Isn't first order logic too slow to use?
It is important not to confuse representation with implementation. Performing representation in the same language as the implementation risks using a language that makes it impossible (or at least very difficult or awkward) to capture certain kinds of information. For example if your implementation language doesn't allow for stating if..then rules, then you won't be able to capture that kind of information. But such rules are almost certainly needed to define each term precisely. A better approach is to capture the information and then decide how, and how much, of that knowledge can be expressed and used efficiently in your application. At least you'll have documented carefully what your concepts mean. Just because implementations can't directly reason with English, doesn't mean we shouldn't have English definitions in our data dictionaries.
X is/isn't an upper level concept. Why is/isn't it in SUMO?
This is the sort of question that lacks any objective basis for fruitful discussion. We set an arbitrary limit of 1000 terms in SUMO because much more is likely to be too hard to learn in a reasonable amount of time, and much less is likely not to cover a broad enough space of concepts to be useful by itself. As to whether something belongs in SUMO or MILO, it's a judgement call on which reasonable people can disagree.
How do you know SUMO is right?
How do you know your operating system is "right"? It's a combination of a priori formal methods to ensure internal consistency, empirical tests of utility and coverage, and a lot of human testing and inspection. There are no shortcuts here. The specific tasks have been
How do you know SUMO is suitable for all domains or tasks?
We don't, exactly, but we don't have any concrete examples to the contrary either. It's a reasonable conjecture that SUMO might not be optimal for some new task or domain, but that's only a conjecture until a pragmatic and specific example is found and formalized. The range of domains to which SUMO has been applied gives us some empirical evidence to the contrary. There are many ongoing debates in metaphysics about different ways of carving up the world at a high level, but the very existence of such debates should show that there are no critical flaws with the major positions. A typical debate is on models for action and change.
Is SUMO biased toward English, or western culture in general?
SUMO is language independent. The original SUMO term names are in English, but they are only often and coincidentally equivalent to English words. SUMO terms have been translated into a variety of different languages, which are primary in some very different and non-western cultures. These languages include Hindi, Chinese and Czech. The ease with which these translations have been performed, and the extent to which SUMO is in regular use by non-English users, gives us considerable confidence that there is no deep-seated linguistic or cultural bias in SUMO, any more than there is linguistic or cultural bias in areas of mathematics discovered by the ancient Greeks or Chinese.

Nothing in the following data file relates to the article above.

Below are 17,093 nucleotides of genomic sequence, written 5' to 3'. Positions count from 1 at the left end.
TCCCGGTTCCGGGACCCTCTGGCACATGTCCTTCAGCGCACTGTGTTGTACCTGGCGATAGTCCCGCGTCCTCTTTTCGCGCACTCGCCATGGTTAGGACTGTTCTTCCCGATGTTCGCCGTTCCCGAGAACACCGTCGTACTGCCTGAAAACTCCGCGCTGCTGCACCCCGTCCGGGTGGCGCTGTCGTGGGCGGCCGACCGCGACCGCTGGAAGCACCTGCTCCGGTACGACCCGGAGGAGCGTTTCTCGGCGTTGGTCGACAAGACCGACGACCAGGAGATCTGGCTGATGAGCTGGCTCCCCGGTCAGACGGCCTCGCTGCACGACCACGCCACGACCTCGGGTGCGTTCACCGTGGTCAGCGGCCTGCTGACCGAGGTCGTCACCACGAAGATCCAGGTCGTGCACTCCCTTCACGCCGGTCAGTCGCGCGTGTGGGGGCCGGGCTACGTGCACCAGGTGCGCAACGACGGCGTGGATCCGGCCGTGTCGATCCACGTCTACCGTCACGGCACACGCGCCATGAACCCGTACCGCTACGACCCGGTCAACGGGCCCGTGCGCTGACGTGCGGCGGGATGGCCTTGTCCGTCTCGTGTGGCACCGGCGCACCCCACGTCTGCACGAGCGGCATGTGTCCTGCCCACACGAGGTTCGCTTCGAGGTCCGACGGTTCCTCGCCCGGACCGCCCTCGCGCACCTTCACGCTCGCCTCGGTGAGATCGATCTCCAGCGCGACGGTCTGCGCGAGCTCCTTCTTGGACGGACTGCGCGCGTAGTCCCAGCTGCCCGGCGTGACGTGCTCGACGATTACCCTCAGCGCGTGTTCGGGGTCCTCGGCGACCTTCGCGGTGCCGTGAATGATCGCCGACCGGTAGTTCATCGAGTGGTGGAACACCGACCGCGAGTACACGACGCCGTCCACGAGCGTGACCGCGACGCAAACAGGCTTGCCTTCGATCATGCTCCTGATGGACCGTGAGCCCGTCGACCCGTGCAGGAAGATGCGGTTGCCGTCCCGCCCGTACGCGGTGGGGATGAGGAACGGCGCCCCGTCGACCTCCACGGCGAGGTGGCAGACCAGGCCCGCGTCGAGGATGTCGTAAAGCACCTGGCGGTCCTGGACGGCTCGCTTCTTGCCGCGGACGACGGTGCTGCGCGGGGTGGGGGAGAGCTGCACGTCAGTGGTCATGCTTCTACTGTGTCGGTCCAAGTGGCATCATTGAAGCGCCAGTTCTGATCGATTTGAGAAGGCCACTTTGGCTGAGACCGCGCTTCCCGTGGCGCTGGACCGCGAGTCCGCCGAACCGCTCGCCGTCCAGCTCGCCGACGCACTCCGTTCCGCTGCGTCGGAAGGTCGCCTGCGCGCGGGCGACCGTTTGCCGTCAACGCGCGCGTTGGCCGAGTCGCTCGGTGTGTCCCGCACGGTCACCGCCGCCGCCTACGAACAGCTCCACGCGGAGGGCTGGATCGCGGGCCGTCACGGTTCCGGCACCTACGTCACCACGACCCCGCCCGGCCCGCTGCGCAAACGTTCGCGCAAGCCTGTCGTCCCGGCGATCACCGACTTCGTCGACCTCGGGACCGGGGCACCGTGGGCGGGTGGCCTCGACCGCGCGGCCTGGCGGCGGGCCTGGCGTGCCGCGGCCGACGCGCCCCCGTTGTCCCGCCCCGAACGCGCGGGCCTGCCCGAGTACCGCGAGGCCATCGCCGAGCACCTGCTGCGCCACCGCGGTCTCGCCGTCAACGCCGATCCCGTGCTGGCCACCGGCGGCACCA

Is SUMO done?
It would be better to say that SUMO is stable. The structure of SUMO has not changed appreciably in several years. However, there are still many things which could be improved and elaborated. From time to time we get reports of typos in rules, or other problems which although isolated, do need fixing. SUMO is likely to continue to evolve, especially as it gets wider usage in reasoning applications. It's also likely that SUMO will not change much compared to the level of change and evolution of the domain ontologies.
How are sorts defined in SUO-KIF and SUMO?
In SUO-KIF variables are not typed. In SUMO, all relations have defined
argument types. SUMO uses
(as well as
for this. Some logical languages use an explicit syntax such as
(forall (?X:Object, ?Y:Process) ...)One achieves the same effect in SUMO with
(forall (?X ?Y) (and (instance ?X Object) (instance ?Y Process) ...))or by just using the restrictions inherent in given relations. For example
(forall (?X ?Y) (and (instrument ?Y ?X) ...))since "instrument" constrains its arguments to Process and Object, respectively.
How does SUMO employ higher order logic?
This is a difficult issue, since higher order logic is very difficult to reason with efficiently, but very hard to do without from a representational standpoint. Higher order expressions are used when necessary in SUMO. A practical reasoning system may also wish to define concepts which effectively incorporate modal or temporal parameters into domain specific predicates. The tradeoff though is that such predicates will be less reusable. It is a delicate balance that must be maintained. Specifically SUMO does include a number of predicates that take formulae as arguments, such as holdsDuring, believes, and KappaFn. In Sigma, we also perform a number of "tricks" which allow the user to state things which appears to be higher order, but which are in fact first order and have a simple syntactic transformation to standard first order form. We also integrate with the THF language to do real HOL with LEO-II and other HOL provers.